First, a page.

This story was reported by Anthony M. DeStefano, Alison Fox, David M. Schwartz and Rachel Uda.
New York City went on high alert, and authorities in Nassau and Suffolk counties increased counterterrorism patrols Sunday morning, just hours after 50 people were killed in a shooting in Orlando, Florida, in what became the worst mass shooting in the nation’s history.
Federal officials were investigating the shooting as an act of terrorism.
“We have put all the police forces on the state side, state of New York, on high alert,” said Gov. Andrew M. Cuomo, who was marching in the New York Puerto Rican Day Parade. “There will be extra deployment at places of mass gatherings, such as this parade, transportation centers, etc., which is our normal protocol when there has been a possible terrorist attack. . . . We’re increasing the police presence in critical areas across the state.”
New York City Mayor Bill de Blasio, also marching in the parade, was quick to reassure residents that extra security was in place.
“We have close coordination with all of our federal partners, with the Joint Terrorism Task Force, the FBI and all our partners,” the mayor said. “We are vigilant.”
Stephen Davis, the NYPD’s deputy commissioner for public information, said the department placed its patrol and counterterrorism resources — including the Critical Response Command, Strategic Response Group and Emergency Services Unit — “on alert pending further information.”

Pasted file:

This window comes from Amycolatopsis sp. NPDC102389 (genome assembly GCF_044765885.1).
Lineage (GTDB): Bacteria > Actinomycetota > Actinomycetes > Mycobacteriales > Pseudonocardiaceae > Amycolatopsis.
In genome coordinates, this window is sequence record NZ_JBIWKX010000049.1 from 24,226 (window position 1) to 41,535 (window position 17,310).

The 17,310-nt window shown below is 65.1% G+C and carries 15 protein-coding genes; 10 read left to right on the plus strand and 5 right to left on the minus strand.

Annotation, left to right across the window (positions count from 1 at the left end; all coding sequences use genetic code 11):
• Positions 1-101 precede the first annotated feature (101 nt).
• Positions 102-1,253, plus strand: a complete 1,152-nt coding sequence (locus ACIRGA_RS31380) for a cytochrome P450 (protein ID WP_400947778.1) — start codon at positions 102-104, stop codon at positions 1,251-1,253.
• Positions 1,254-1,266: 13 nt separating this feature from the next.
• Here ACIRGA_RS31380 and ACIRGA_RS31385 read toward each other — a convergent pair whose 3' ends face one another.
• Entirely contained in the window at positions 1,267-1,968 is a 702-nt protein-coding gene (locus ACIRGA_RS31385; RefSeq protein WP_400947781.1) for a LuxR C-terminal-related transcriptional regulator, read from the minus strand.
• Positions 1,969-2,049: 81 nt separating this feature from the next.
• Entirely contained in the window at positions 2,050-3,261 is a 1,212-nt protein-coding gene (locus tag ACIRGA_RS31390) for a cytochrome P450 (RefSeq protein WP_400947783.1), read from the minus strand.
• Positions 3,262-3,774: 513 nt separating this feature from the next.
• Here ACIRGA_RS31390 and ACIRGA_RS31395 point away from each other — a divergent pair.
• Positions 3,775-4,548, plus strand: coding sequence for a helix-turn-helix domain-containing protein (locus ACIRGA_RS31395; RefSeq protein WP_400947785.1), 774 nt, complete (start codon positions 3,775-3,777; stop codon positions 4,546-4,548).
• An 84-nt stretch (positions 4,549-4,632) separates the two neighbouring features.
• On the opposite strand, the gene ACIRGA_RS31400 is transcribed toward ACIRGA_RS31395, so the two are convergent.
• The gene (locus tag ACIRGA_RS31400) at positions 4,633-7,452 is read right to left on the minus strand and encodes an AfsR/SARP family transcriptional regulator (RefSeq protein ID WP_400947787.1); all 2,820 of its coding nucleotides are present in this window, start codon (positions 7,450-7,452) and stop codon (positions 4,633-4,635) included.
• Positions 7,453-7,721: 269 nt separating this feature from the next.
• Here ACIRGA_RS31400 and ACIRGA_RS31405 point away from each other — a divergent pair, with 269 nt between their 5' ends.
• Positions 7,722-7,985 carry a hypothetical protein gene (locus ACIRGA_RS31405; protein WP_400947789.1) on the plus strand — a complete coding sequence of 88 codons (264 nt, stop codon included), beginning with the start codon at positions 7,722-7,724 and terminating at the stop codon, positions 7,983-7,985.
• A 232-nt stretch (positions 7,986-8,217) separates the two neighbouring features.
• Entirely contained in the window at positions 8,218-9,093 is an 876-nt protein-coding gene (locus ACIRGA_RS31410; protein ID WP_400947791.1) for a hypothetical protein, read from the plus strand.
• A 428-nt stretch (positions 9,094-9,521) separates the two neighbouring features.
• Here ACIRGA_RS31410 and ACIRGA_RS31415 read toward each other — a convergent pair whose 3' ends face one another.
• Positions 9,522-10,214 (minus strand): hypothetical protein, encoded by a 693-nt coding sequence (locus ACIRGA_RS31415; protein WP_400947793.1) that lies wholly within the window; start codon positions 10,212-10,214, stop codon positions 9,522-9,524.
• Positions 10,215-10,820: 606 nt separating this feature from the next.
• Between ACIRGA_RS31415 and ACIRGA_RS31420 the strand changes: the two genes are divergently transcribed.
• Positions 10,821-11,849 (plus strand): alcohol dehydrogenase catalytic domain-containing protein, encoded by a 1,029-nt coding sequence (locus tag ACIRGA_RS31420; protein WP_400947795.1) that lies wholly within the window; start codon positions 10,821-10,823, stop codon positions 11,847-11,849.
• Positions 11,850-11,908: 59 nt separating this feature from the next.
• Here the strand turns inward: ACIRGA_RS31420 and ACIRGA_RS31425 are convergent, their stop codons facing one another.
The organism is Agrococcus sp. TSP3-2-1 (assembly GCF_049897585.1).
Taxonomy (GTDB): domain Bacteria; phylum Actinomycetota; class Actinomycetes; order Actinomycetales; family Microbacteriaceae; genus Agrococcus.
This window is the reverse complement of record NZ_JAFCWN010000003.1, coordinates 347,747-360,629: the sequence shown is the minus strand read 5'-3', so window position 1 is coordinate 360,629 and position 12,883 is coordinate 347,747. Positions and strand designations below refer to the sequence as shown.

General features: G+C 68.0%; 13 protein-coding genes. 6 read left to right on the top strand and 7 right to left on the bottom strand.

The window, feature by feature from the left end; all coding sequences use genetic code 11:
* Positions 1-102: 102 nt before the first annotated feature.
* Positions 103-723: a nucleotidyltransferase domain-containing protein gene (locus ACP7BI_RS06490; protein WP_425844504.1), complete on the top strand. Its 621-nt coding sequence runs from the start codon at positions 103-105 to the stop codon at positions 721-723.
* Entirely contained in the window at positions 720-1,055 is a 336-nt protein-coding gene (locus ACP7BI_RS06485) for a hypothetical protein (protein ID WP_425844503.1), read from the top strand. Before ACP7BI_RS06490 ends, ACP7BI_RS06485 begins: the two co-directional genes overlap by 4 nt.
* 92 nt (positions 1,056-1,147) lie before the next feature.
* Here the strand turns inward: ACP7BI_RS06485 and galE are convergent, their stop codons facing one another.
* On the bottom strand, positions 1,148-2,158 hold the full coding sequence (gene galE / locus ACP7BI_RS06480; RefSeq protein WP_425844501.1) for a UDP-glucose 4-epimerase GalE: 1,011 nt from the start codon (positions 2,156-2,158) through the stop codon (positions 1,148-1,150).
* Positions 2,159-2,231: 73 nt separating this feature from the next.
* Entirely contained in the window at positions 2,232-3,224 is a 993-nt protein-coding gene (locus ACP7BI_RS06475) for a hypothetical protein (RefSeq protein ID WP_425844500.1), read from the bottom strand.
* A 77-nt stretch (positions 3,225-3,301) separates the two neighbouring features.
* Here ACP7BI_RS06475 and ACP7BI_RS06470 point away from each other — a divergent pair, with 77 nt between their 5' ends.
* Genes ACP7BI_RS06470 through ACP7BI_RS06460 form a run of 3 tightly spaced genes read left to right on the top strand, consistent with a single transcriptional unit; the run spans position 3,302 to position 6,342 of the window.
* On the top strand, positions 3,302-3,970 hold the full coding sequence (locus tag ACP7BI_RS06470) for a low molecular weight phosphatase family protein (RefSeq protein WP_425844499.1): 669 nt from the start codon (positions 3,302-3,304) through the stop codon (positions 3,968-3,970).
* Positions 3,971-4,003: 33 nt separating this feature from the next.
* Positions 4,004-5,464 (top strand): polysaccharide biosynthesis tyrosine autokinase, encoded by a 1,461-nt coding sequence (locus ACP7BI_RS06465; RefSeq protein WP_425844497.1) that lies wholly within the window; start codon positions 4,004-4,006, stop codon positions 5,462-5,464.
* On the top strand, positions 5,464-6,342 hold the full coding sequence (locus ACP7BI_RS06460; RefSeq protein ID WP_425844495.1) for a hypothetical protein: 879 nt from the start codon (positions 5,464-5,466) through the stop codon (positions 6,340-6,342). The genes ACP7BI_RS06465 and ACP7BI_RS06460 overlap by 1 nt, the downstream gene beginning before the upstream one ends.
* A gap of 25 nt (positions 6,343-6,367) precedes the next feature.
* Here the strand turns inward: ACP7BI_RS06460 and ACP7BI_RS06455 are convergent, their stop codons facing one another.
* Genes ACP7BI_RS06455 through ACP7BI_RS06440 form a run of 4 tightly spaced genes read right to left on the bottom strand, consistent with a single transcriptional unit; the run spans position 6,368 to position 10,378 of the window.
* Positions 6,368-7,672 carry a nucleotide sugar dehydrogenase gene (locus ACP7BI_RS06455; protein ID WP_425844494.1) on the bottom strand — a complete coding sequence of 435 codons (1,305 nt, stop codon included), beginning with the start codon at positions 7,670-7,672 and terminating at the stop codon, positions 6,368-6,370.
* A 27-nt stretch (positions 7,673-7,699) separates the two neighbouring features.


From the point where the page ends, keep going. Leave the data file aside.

NYPD Chief of Department James O’Neill said that over the next few days, New Yorkers can expect to “see increased uniform presence in nightlife throughout the city, in crowded venues.
“We will be working with the LGBT community, not just in Manhattan, in the outer boroughs also, to make sure that we deploy properly to make people not only safe, but to feel safe throughout the city. And that’s what we do so well.”
The NYPD’s counterterrorism chief, James Waters, said the department — for now — will defer to the Orlando investigation. “Right now we are going to let the Orlando police and the FBI down in Florida conduct the investigation,” he said. “As it warrants, they will send us leads if they need us to check out anything.”
The NYPD said it has more than 500 officers “dedicated solely to terror response, hundreds more to the prevention of incidents, and is constantly working with law enforcement and community partners to counter terror.”
Nassau County Executive Edward Mangano and acting Police Commissioner Thomas Krumpter said the Nassau County Police Department is intensifying patrols around all areas of public gatherings and critical infrastructure.
A Suffolk police department spokeswoman said the department is monitoring the Orlando shooting investigation and was in contact with law enforcement partners, including the FBI.
“We will adjust our posture accordingly as information develops,” she said in a statement.
Suffolk police had an increased presence at an LGBT event Sunday afternoon in Sayville “as a precautionary measure and to make people feel at ease,” Commissioner Timothy Sini said.
De Blasio said all flags should be flown at half-staff and the city will light City Hall in rainbow colors to represent LGBT pride at sunset.